Also if you have a medical condition or if you come back from a long illness then you may need to take this test again.
But don’t worry, if you don’t have any serious illness it’s easy to pass.
What does a class 2 medical exam consist of?
- Your medical history: questions about previous illness.
- Weight and height: Weight should be proportionate to height.
- Urine test: to detect drugs or diabetes. Remember that it is totally prohibited to consume drugs, and if during your career as a flight attendant they detect drugs in your test you will lose your job immediately.
- Blood test: checking for abnormalities such as anemia, cholesterol or epilepsy.
- Blood pressure: to detect hypertension.
- Electrocardiogram: to test your heart rate and detect arrhythmias or heart disorders.
- Hearing and sight test: if you wear glasses or lenses don’t forget to take them. You will be OK with astigmatism not exceeding 2 dioptres and hypermetropia or myopia not exceeding 5 dioptres. Also colour vision testing is carried out using the Isihara test.
- Spirometry (in the initial test only): to detect abnormalities in the lung or respiratory function (asthma).
How much is the aeromedical test?
Some airlines will pay for this, if you are hired. But if you need to pay it yourself, it can vary a lot – it depends on the medical center, the country and province and if it’s an initial examination or extension.
It can go from €150 an extension to €280 for an initial.
More or less, I’ve covered all the requirements that I can think of.
Now I will leave below some examples of flight attendant job ads to give you a better idea of what the airlines are looking for :
What are the weirdest demands made by some airlines?
Many airlines ask that your weight is proportional to your height.
But what does weight proportional to height mean?
The best way to determine this is by using the BMI (Body Mass Indicator) formula. This ratio of weight to height will estimate that people who are at an appropriate weight in relation to their height are between 18 and 25. Over 25 is considered overweight and over 30 is considered obese.
But some companies decide to calculate the ideal weight with their own BMI charts.
Ana is one of my colleagues, that was rejected in TAP Airlines for being overweight. They even asked her if she could lose some weight. It’s unbelievable! She is 1,63cm(5.34ft) and 57kg(125lbs)!But they didn’t even let her pass the first stage of the interview because of this. Ana told me it was a horrible experience for her, she was super depressed after this. She had to pay for her flight to Lisbon to attend the interview because she is living somewhere else and they told her she was fat and didn’t even interview her. At least they could put another excuse, and talk to her to see if she was fitting what they were looking for.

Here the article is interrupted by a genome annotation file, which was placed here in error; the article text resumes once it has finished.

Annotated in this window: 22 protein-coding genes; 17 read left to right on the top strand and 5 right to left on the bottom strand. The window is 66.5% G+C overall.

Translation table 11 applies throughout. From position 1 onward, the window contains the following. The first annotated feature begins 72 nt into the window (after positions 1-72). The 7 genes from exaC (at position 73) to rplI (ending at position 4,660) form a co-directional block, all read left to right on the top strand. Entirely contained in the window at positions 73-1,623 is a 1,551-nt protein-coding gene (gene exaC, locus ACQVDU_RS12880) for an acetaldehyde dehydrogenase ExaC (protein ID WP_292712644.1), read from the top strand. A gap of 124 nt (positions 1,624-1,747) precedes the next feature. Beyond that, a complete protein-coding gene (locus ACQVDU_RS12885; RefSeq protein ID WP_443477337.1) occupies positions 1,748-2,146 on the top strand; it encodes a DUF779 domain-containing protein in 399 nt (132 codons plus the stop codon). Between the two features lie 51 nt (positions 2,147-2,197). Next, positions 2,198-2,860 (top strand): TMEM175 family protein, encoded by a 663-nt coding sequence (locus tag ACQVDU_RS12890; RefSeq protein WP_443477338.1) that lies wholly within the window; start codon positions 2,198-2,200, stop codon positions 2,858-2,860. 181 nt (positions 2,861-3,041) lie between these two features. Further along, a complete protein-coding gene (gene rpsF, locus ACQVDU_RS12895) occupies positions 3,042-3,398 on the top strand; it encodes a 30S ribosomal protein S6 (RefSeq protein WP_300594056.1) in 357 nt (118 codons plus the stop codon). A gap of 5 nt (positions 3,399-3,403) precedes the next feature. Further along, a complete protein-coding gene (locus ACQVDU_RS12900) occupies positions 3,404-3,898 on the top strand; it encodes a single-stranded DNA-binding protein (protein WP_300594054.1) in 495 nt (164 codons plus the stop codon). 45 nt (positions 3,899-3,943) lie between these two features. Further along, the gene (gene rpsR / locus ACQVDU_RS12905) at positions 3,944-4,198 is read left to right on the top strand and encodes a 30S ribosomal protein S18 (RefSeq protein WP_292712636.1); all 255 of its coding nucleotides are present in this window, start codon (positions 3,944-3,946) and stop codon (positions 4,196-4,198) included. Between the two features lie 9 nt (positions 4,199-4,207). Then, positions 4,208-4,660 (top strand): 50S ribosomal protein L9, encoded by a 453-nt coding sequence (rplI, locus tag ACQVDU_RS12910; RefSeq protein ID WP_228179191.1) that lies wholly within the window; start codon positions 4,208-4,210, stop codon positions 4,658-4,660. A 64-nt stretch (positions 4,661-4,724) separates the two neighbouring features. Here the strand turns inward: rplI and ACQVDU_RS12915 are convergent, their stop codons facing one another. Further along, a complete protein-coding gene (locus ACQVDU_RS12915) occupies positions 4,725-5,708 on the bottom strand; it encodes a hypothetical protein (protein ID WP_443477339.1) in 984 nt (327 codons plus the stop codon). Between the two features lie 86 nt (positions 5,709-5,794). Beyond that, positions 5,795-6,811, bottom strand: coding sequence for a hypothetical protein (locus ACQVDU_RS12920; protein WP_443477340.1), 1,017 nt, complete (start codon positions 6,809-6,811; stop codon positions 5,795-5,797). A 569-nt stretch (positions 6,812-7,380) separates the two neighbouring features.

In Aigle Azur, a French Airline, they determined that the ideal hip size for a cabin crew should not be above 100cm or 39 inches. And anyone above that was out of the selecting process.
In Air Nostrum, a Spanish regional company, they used to make all the applicants try the uniform skirt in the assessment day in a size EU40 – the biggest size (8 in USA or 12 in UK) – and if it didn’t fit, you were not eligible.
In China Southern Airlines they specify in their job ad that the legs of the candidates have to be straight or normally aligned, not bow-legged or knock-kneed. So just beautiful legs in this airline.
In Iberia, the main Spanish airline, they were requesting a pregnancy test by all the female applicants as part of their application process, until they got fined by the authorities.
In other airlines, especially in the Middle East and Asia, they only want single flight attendants and those without children; this is the case of Gulf Air or private airline companies of the UAE. In other cases, they only hire women flight attendants, like in the case of Go Air.
Incredible, right? The truth is that flight attendants are still suffering discrimination in many ways.
And even though it’s not written anywhere, all the airlines, in the end, do what they want and hire who they want.
So let’s see if we evolve in the future – after all, we are in the 21st century …
Other requirements to keep in mind
There are other most common requirements that I didn’t mention here but you can also find:
- Criminal record check certificate: If you’re in the United Kingdom you will also be required to provide a 5-year checkable background. You’ll have to give details about your employment and education history in the last 5 years without gaps.
- Flexible in geographical relocation
- Customer service experience
- No tattoos, piercings, extreme hair colours, or hairstyles
I know what you are thinking – it seems more difficult than getting into the NASA! But it’s not, you just need to be a bit lucky and find out all about the recruitment process in the airline you want to work for and prepare yourself.
It’s a long process – I’m not going to lie. It will probably take you a couple of months, and the training will be hard and intense sometimes, but you will meet a lot of lovely people and it will be also fun and most of all worth it, so don’t worry.
Just make sure you always prepare for the interview: what to say to the typical questions, do some research about the airline and the routes and type of aircrafts and operations they have, find out about the recruitment process … and if you do not know anyone in that airline, you can check on the Internet because there’s a lot of information about the assessment days available.
I hope this helps. I’m sure you will be fine. Good luck!